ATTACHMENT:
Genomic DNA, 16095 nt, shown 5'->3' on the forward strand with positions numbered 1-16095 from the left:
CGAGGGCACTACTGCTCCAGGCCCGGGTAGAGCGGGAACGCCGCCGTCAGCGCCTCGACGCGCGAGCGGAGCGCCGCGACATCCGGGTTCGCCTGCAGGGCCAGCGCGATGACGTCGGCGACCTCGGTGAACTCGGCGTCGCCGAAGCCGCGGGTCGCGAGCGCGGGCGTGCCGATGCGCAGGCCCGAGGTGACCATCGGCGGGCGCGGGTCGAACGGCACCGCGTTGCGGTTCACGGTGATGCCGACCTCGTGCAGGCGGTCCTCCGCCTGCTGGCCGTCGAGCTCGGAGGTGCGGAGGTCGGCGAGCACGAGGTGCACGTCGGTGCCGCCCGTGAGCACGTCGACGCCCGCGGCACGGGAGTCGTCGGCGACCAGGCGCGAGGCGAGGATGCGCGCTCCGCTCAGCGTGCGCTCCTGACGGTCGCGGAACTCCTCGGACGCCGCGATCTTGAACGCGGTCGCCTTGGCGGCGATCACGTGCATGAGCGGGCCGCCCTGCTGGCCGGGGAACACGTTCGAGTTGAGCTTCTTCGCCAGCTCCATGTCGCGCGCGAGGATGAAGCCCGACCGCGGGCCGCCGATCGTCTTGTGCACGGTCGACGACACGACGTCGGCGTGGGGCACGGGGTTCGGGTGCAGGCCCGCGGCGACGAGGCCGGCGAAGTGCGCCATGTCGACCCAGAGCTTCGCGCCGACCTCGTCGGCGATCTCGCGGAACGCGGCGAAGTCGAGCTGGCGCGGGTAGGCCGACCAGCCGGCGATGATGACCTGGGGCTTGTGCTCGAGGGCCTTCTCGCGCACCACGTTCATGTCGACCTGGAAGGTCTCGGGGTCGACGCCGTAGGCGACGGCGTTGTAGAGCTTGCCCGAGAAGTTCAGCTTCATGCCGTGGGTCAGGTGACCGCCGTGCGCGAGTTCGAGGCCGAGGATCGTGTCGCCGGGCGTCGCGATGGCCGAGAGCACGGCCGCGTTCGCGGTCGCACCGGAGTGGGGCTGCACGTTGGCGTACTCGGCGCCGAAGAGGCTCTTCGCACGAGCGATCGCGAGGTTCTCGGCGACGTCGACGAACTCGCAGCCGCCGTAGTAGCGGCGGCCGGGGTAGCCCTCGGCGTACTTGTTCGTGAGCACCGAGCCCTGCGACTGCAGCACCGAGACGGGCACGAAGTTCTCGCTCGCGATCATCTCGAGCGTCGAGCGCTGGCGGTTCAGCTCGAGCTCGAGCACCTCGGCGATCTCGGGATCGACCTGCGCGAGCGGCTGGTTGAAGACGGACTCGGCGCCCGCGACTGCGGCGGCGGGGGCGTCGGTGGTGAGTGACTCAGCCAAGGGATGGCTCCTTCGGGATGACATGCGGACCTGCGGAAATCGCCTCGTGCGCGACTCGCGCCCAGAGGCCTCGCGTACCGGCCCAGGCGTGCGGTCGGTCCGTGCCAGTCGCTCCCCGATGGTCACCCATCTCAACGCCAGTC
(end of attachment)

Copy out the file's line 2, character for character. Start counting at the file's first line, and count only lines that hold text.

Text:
CGAGGGCACTACTGCTCCAGGCCCGGGTAGAGCGGGAACGCCGCCGTCAGCGCCTCGACGCGCGAGCGGAGCGCCGCGACATCCGGGTTCGCCTGCAGGGCCAGCGCGATGACGTCGGCGACCTCGGTGAACTCGGCGTCGCCGAAGCCGCGGGTCGCGAGCGCGGGCGTGCCGATGCGCAGGCCCGAGGTGACCATCGGCGGGCGCGGGTCGAACGGCACCGCGTTGCGGTTCACGGTGATGCCGACCTCGTGCAGGCGGTCCTCCGCCTGCTGGCCGTCGAGCTCGGAGGTGCGGAGGTCGGCGAGCACGAGGTGCACGTCGGTGCCGCCCGTGAGCACGTCGACGCCCGCGGCACGGGAGTCGTCGGCGACCAGGCGCGAGGCGAGGATGCGCGCTCCGCTCAGCGTGCGCTCCTGACGGTCGCGGAACTCCTCGGACGCCGCGATCTTGAACGCGGTCGCCTTGGCGGCGATCACGTGCATGAGCGGGCCGCCCTGCTGGCCGGGGAACACGTTCGAGTTGAGCTTCTTCGCCAGCTCCATGTCGCGCGCGAGGATGAAGCCCGACCGCGGGCCGCCGATCGTCTTGTGCACGGTCGACGACACGACGTCGGCGTGGGGCACGGGGTTCGGGTGCAGGCCCGCGGCGACGAGGCCGGCGAAGTGCGCCATGTCGACCCAGAGCTTCGCGCCGACCTCGTCGGCGATCTCGCGGAACGCGGCGAAGTCGAGCTGGCGCGGGTAGGCCGACCAGCCGGCGATGATGACCTGGGGCTTGTGCTCGAGGGCCTTCTCGCGCACCACGTTCATGTCGACCTGGAAGGTCTCGGGGTCGACGCCGTAGGCGACGGCGTTGTAGAGCTTGCCCGAGAAGTTCAGCTTCATGCCGTGGGTCAGGTGACCGCCGTGCGCGAGTTCGAGGCCGAGGATCGTGTCGCCGGGCGTCGCGATGGCCGAGAGCACGGCCGCGTTCGCGGTCGCACCGGAGTGGGGCTGCACGTTGGCGTACTCGGCGCCGAAGAGGCTCTTCGCACGAGCGATCGCGAGGTTCTCGGCGACGTCGACGAACTCGCAGCCGCCGTAGTAGCGGCGGCCGGGGTAGCCCTCGGCGTACTTGTTCGTGAGCACCGAGCCCTGCGACTGCAGCACCGAGACGGGCACGAAGTTCTCGCTCGCGATCATCTCGAGCGTCGAGCGCTGGCGGTTCAGCTCGAGCTCGAGCACCTCGGCGATCTCGGGATCGACCTGCGCGAGCGGCTGGTTGAAGACGGACTCGGCGCCCGCGACTGCGGCGGCGGGGGCGTCGGTGGTGAGTGACTCAGCCAAGGGATGGCTCCTTCGGGATGACATGCGGACCTGCGGAAATCGCCTCGTGCGCGACTCGCGCCCAGAGGCCTCGCGTACCGGCCCAGGCGTGCGGTCGGTCCGTGCCAGTCGCTCCCCGATGGTCACCCATCTCAACGCCAGTC